Whale Season

Whale Season

South Africa has to be one of the most incredible destinations worldwide for watching marine mammals. In early June, southern right whales leave their Antarctic feeding ground to frolic in the warm waters of the Cape coast.

Here they mate, calve and generally hang out, occasionally flopping a tail up, or sticking their heads out of the water to check out the humans. To see migratory southern right or humpback whales, visit between June and October, the best months being August to October

The coastal waters teem with gentle giants, from southern right whales and humpback whales, to Bryde’s whales and even the odd orca, although rare. They spend time mating, calving and rearing their young – and giving whale-watchers spectacular displays of water acrobatics.


4 of the best places to watch whales in South Africa


False Bay near Cape Town

In Cape Town, you can sometimes spot whales from along the road on the False Bay coast. Though less guaranteed, sightings around Cape Town are still plentiful. Get up high, such as from the scenic Boyes Drive above Kalk Bay and St James or the mountainside above Simon’s Town, to get a better view. Or pop in to a seaside café or restaurant anywhere on the False Bay side of the Cape Peninsula for front row seat.



The town of Hermanus is only a 1.5 hour’s drive from Cape Town and arguably offers arguably the best land-based whale watching in the world, making this seaside town the whale capital of South Africa. Spend some time gazing out to sea over Walker Bay and you’re sure to spot a whale or two. This is one of the whales’ most popular calving spots so you might even spot a calf too, with whales often coming within mere meters of the shore.

The cliff path at Hermanus is one of the town’s most beautiful features. It meanders for 11 km along the rugged coastline, between the New Harbour to the west, and Piet-se-Bos, just beyond Grotto Beach, to the east. It is on the Hermanus cliff path that some of the world’s best land-based whale watching occurs (from August/September). Set at regular intervals on rocks and cliffs that overlook the sea are a series of wooden benches for that very purpose The annual marine visitors are part of Hermanus’ identity, the town boasts the world’s only ‘whale crier’.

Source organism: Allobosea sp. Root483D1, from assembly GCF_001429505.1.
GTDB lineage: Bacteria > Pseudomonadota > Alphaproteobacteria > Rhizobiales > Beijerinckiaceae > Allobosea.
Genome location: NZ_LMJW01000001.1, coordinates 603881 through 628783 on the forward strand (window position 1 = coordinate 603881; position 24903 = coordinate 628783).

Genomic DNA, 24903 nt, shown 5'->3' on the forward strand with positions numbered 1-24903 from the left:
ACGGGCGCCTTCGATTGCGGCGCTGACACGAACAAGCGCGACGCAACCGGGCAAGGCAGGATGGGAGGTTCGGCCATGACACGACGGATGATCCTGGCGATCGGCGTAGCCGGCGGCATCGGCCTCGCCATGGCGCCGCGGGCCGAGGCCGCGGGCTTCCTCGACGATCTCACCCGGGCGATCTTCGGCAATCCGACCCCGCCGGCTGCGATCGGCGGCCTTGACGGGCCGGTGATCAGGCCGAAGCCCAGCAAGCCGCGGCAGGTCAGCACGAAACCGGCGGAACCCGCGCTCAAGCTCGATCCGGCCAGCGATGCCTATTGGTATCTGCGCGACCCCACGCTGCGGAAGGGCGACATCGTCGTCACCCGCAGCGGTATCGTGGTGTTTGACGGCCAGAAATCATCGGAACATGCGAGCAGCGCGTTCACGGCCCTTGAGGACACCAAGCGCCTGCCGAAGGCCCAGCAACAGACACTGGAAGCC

Overberg & Southern Cape

Just along the coast from Hermanus is the area known as the Overberg located in the Southern Cape. The area extends from Hermanus to Gansbaai and beyond to Cape Agulhas – the southernmost tip of Africa.


To ensure that the giant visitors who make their annual pilgrimage to this area are not disturbed during their nuptial activities, the area off the coast in Walker Bay has been declared a Whale Sanctuary Marine Protected Area, which means that no unauthorized boats of any kind are allowed within its boundaries during the peak months of July to November.


The 5 day Whale Trail hike from Potberg to Koppie Alleen in the De Hoop Nature Reserve covers 55 km of pristine coastline. Frequent whale sightings, thick and fragrant fynbos as well as wondrous rock formations make this one of the most beautiful hikes in South Africa. Make sure to book this hike with Cape Nature well in advance due to the high demand.


Nature lovers seeking true escape will find this at De Hoop Nature Reserve. The world-famous De Hoop dunes are known as an epic whale sighting spot. Relax in the unspoilt setting and watch in awe as these beautiful creatures calve, blow, breach, belly-flop, spyhop and tail-slap. Don’t forget your binoculars though because most of the action is a few metres out (and calves aren’t highly visible from shore). The De Hoop Reserve is a World Heritage Site and one of the world’s most important nurseries for the Southern Right Whale.


Plettenberg Bay

At Plettenberg Bay, whales visit during May and June and then again on their return migration, from November to January. Bottlenose and humpback dolphins are in residence all year round. A breeding colony of Cape fur seals completes Plettenberg Bays’ impressive array of marine mammals. Whale watching trips in boats, kayaks and aircraft are on offer in this seaside town and viewing distances and time spent with each animal is strictly monitored so that there is minimal interference

These huge beasts sometimes loll around mere meters from the shore, thus they are clearly visible for some spectacular shore and cliff based whale watching from points along Robberg and Keurboom beaches and Robberg Nature Reserve.


The dolphin and whale-watching industry is well organized, with boat trips, a dolphin-watching kayak operation and a number of aircraft from which you can have impressive aerial sightings. Plett Tourism promotes and support a responsible boat-based whale and dolphin-watching program. Operators are closely monitored to ensure that the recommended distances and time spent with each animal is being adhered to ensure minimal interference and impact on marine animals.For more information contact Plett Tourism on: 044-533 4065.


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